Chapter 1: Servitude

Splat! Another drop of water rolled down Madrina's nose to fall on the rain slick cobblestones at her feet. The young girl shivered and wrapped her arms about her thin frame in a vain attempt to get warmer as a cruel wind blew past, sending her long dishevelled hair flying about her. Her worn and patched dress was comfortable in the summer but nigh on useless once the cool weather rolled in.

Madrina shivered again and clutched the worn straw basket to her chest, protecting her precious burden with her own body as the cold rain lashed at her with an elemental fury. The girl could barely see through the combination of her matted, wet hair and the driving rains. She trusted to her feet, which had trodden this path so many times before, to lead her home.

It was a long walk home, longer with the frigid autumn winds blasting off the half-frozen lake that the city encircled. Lips blue, teeth chattering, Madrina slipped quietly into her house and put down her basket as gently as possible. Only then did she remove her soaked threadbare shawl. The warmth of the kitchen slowly stilled her shivers and once she had dried off enough that she wouldn't drip, Madrina reclaimed her basket and made her way from the bright kitchen to the dark hallway.

The creak of the first step betrayed her as she began climbing the old oak staircase. "Madrina!" The shriek came from above. "You're late! We're almost ready to get dressed!"

"I'm sorry." Madrina called back, now taking the stairs two at a time. Finally she reached her step-family's haven. Lamps brightened the delicate pink room as a roaring fire in the hearth staved off the rain's chill.

"What took you so long?" Nymira demanded, her face set in its perpetual scowl.

"The wind and the rain made the way home confusing." Madrina whispered, staring at her bare feet.

"You're just too stupid to remember the way back." Rhetha said as she snatched the basket away from Madrina. Nymira rushed over and soon the two of them were squabbling over the rainbow of silk ribbons Madrina had brought.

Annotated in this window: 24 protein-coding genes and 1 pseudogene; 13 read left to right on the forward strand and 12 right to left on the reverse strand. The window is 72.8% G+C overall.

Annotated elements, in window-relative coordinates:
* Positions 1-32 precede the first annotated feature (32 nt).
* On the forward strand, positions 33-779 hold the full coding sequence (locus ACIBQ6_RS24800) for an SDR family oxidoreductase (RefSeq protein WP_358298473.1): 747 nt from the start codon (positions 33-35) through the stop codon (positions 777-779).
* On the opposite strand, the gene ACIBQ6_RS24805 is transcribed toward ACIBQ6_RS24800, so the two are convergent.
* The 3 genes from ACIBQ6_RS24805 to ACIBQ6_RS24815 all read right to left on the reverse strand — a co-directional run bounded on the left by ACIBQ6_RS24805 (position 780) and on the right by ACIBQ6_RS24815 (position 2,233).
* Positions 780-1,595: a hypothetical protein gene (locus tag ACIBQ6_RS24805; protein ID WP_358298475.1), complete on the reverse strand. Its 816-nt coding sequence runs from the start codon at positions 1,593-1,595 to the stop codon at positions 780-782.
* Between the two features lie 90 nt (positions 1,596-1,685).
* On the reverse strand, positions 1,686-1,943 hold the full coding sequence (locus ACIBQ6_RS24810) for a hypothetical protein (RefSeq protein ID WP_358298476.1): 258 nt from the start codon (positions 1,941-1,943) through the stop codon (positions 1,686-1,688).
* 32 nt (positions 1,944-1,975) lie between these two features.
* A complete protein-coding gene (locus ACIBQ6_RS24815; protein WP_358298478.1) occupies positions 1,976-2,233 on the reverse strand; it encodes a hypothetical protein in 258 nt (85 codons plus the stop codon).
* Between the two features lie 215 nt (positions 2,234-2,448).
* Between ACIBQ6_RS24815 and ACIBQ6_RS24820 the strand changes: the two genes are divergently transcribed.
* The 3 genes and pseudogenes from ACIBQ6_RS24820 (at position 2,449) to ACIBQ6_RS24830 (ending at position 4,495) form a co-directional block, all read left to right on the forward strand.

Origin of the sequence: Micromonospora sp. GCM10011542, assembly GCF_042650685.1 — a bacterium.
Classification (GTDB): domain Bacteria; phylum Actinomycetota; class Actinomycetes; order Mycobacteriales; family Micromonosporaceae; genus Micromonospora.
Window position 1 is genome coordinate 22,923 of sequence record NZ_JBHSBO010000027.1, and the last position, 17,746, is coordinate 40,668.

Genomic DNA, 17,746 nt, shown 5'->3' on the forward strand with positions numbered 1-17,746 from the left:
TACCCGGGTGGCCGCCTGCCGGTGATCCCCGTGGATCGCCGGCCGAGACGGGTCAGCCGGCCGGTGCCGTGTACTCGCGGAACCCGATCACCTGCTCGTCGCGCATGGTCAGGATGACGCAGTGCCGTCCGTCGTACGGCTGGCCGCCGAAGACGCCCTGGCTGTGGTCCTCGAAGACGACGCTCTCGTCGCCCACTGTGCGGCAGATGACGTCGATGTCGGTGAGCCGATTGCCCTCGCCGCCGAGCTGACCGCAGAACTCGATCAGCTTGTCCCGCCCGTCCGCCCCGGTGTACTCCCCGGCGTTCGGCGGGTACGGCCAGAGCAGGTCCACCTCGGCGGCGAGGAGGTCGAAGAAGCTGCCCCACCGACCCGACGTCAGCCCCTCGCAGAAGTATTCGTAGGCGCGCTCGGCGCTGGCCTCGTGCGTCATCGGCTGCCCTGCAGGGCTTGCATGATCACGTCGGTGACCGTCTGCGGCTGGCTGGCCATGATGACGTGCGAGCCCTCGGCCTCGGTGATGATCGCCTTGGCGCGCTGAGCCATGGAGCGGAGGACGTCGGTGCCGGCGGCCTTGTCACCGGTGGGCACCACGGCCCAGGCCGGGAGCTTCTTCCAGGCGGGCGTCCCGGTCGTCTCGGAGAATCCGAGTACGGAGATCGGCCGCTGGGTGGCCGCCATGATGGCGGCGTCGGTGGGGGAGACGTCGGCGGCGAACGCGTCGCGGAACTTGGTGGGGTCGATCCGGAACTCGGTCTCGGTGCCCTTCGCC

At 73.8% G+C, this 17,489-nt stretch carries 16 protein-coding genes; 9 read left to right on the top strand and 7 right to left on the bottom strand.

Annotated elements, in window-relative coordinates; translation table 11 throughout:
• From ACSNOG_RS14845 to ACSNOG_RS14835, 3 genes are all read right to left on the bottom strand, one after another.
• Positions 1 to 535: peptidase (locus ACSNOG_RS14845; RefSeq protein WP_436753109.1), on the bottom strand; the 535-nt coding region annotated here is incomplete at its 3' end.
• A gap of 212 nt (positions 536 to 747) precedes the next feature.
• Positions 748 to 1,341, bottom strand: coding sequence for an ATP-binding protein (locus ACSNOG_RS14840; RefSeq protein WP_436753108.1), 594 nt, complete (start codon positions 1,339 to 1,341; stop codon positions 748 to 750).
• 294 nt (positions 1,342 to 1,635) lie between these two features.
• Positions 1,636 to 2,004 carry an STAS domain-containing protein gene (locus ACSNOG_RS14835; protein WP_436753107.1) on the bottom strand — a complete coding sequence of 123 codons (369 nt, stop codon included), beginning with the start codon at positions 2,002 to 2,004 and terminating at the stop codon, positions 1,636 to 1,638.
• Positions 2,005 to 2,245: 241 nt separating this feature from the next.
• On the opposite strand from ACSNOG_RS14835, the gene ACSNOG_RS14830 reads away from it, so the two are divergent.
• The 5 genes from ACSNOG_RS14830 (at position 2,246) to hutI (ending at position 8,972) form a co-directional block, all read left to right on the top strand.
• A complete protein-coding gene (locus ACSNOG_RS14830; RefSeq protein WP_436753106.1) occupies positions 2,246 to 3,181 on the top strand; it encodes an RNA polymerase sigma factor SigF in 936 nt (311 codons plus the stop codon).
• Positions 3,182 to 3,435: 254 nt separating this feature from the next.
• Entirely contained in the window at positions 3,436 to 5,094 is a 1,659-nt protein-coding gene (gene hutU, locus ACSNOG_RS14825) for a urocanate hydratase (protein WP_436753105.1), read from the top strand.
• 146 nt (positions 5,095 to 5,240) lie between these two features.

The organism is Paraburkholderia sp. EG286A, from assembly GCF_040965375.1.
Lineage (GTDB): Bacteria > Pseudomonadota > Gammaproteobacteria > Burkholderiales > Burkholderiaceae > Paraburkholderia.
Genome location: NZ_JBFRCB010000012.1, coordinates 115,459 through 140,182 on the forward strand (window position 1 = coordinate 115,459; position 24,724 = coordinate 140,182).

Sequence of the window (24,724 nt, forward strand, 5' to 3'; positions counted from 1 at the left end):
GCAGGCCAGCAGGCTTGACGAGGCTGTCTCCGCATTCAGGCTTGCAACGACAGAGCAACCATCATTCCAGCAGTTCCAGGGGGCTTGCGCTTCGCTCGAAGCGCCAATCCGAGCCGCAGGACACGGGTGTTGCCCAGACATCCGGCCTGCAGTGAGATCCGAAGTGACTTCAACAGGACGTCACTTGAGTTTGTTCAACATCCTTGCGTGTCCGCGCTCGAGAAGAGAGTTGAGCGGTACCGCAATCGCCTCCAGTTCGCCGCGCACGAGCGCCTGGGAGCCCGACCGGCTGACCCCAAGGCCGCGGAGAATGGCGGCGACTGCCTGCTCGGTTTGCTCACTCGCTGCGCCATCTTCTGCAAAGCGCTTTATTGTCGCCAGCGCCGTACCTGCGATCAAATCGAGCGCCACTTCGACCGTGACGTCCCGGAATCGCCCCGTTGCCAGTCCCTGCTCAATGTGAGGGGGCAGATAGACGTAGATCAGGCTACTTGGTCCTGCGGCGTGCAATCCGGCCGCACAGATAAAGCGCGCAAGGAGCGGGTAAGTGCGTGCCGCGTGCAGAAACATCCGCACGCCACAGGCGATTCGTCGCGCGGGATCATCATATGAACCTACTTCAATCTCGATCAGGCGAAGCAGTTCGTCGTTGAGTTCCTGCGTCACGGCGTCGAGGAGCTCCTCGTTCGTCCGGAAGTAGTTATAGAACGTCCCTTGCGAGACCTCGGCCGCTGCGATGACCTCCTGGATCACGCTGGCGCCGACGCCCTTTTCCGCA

"Girls! Is that how young ladies of good breeding act?"

"No mother." The two Nasties chorused dully as they sat back down.

"Nymira you know perfectly well that you'll be wearing the lilac dress so you have no use for the emerald ribbons. Rhetha you're going to be gowned in deep red, so that bright blue isn't going to be very helpful. Now please choose ribbons that will match your dresses."

"Yes mother." The pair chorused again as they rose to do their mother's bidding. Her daughters now behaving, she turned to the other girl. "Now Madrina, we'll be gone until late tonight and there's a few things I need you to pick up for our return. We need some fresh tea cakes, new tablecloths and see if you can't find some new kind of ornaments. I'm tired of having to wear the same things as everyone else. We need to stand out. I'll expect you to have everything here and put away by the time we return. Oh and don't forget to tidy up a bit. We don't want important visitors to have to sit in a dirty house now do we?"

"No Madam."

"Excellent. Now start getting the girls dressed. We need to look our best for the play."

What then followed was two hours of what most people would consider torture, as the two girls squeezed themselves into dresses two size too small. Madrina's calloused palms were so used to pulling on the corset strings that they didn't even bleed as she helped wedge her two step-sisters into their gowns.